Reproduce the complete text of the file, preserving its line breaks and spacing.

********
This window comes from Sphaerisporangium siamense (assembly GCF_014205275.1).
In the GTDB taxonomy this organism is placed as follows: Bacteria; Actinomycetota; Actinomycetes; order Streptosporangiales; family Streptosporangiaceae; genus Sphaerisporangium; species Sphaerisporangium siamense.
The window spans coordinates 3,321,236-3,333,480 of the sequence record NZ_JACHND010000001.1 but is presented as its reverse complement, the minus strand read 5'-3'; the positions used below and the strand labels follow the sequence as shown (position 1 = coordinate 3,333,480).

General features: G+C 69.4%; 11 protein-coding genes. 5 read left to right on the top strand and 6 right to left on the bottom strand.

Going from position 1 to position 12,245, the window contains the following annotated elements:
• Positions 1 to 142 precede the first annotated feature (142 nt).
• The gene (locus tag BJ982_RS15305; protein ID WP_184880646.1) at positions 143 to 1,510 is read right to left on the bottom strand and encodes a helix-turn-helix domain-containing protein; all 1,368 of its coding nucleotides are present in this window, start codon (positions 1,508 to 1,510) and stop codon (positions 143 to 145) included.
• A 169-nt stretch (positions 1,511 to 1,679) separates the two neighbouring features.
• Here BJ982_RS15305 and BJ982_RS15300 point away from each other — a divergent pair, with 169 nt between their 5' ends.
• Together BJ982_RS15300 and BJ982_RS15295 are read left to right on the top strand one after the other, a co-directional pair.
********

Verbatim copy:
This window comes from Sphaerisporangium siamense (assembly GCF_014205275.1).
In the GTDB taxonomy this organism is placed as follows: Bacteria; Actinomycetota; Actinomycetes; order Streptosporangiales; family Streptosporangiaceae; genus Sphaerisporangium; species Sphaerisporangium siamense.
The window spans coordinates 3,321,236-3,333,480 of the sequence record NZ_JACHND010000001.1 but is presented as its reverse complement, the minus strand read 5'-3'; the positions used below and the strand labels follow the sequence as shown (position 1 = coordinate 3,333,480).

General features: G+C 69.4%; 11 protein-coding genes. 5 read left to right on the top strand and 6 right to left on the bottom strand.

Going from position 1 to position 12,245, the window contains the following annotated elements:
• Positions 1 to 142 precede the first annotated feature (142 nt).
• The gene (locus tag BJ982_RS15305; protein ID WP_184880646.1) at positions 143 to 1,510 is read right to left on the bottom strand and encodes a helix-turn-helix domain-containing protein; all 1,368 of its coding nucleotides are present in this window, start codon (positions 1,508 to 1,510) and stop codon (positions 143 to 145) included.
• A 169-nt stretch (positions 1,511 to 1,679) separates the two neighbouring features.
• Here BJ982_RS15305 and BJ982_RS15300 point away from each other — a divergent pair, with 169 nt between their 5' ends.
• Together BJ982_RS15300 and BJ982_RS15295 are read left to right on the top strand one after the other, a co-directional pair.